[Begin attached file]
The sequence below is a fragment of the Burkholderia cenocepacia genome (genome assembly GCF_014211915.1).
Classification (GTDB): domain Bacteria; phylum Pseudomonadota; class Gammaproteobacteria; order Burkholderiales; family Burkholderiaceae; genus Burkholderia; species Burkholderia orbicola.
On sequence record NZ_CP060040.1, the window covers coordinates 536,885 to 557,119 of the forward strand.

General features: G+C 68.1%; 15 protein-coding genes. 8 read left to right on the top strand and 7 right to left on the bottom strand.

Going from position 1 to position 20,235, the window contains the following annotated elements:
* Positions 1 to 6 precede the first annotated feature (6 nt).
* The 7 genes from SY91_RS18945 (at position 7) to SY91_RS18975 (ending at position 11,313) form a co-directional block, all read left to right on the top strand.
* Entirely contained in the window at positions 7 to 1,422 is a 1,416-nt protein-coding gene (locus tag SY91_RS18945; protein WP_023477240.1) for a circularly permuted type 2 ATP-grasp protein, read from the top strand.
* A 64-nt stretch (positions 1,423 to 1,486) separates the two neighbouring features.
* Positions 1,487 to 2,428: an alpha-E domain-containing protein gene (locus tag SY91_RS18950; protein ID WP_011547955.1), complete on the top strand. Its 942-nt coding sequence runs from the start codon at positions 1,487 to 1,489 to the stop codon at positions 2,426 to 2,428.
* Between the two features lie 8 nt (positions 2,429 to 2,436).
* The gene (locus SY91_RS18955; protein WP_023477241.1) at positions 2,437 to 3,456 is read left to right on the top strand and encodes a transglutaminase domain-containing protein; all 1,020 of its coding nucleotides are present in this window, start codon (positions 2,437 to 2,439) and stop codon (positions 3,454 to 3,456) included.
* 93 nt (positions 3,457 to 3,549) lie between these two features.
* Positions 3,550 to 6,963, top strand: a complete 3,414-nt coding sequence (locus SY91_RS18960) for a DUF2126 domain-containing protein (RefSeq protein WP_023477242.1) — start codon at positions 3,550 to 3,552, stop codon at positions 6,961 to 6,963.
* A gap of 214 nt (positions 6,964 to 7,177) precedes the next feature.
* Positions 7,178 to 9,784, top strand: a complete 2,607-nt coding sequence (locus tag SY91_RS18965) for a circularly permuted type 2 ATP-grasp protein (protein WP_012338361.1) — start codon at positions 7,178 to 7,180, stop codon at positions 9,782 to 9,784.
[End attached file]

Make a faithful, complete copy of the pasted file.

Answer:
The sequence below is a fragment of the Burkholderia cenocepacia genome (genome assembly GCF_014211915.1).
Classification (GTDB): domain Bacteria; phylum Pseudomonadota; class Gammaproteobacteria; order Burkholderiales; family Burkholderiaceae; genus Burkholderia; species Burkholderia orbicola.
On sequence record NZ_CP060040.1, the window covers coordinates 536,885 to 557,119 of the forward strand.

General features: G+C 68.1%; 15 protein-coding genes. 8 read left to right on the top strand and 7 right to left on the bottom strand.

Going from position 1 to position 20,235, the window contains the following annotated elements:
* Positions 1 to 6 precede the first annotated feature (6 nt).
* The 7 genes from SY91_RS18945 (at position 7) to SY91_RS18975 (ending at position 11,313) form a co-directional block, all read left to right on the top strand.
* Entirely contained in the window at positions 7 to 1,422 is a 1,416-nt protein-coding gene (locus tag SY91_RS18945; protein WP_023477240.1) for a circularly permuted type 2 ATP-grasp protein, read from the top strand.
* A 64-nt stretch (positions 1,423 to 1,486) separates the two neighbouring features.
* Positions 1,487 to 2,428: an alpha-E domain-containing protein gene (locus tag SY91_RS18950; protein ID WP_011547955.1), complete on the top strand. Its 942-nt coding sequence runs from the start codon at positions 1,487 to 1,489 to the stop codon at positions 2,426 to 2,428.
* Between the two features lie 8 nt (positions 2,429 to 2,436).
* The gene (locus SY91_RS18955; protein WP_023477241.1) at positions 2,437 to 3,456 is read left to right on the top strand and encodes a transglutaminase domain-containing protein; all 1,020 of its coding nucleotides are present in this window, start codon (positions 2,437 to 2,439) and stop codon (positions 3,454 to 3,456) included.
* 93 nt (positions 3,457 to 3,549) lie between these two features.
* Positions 3,550 to 6,963, top strand: a complete 3,414-nt coding sequence (locus SY91_RS18960) for a DUF2126 domain-containing protein (RefSeq protein WP_023477242.1) — start codon at positions 3,550 to 3,552, stop codon at positions 6,961 to 6,963.
* A gap of 214 nt (positions 6,964 to 7,177) precedes the next feature.
* Positions 7,178 to 9,784, top strand: a complete 2,607-nt coding sequence (locus tag SY91_RS18965) for a circularly permuted type 2 ATP-grasp protein (protein WP_012338361.1) — start codon at positions 7,178 to 7,180, stop codon at positions 9,782 to 9,784.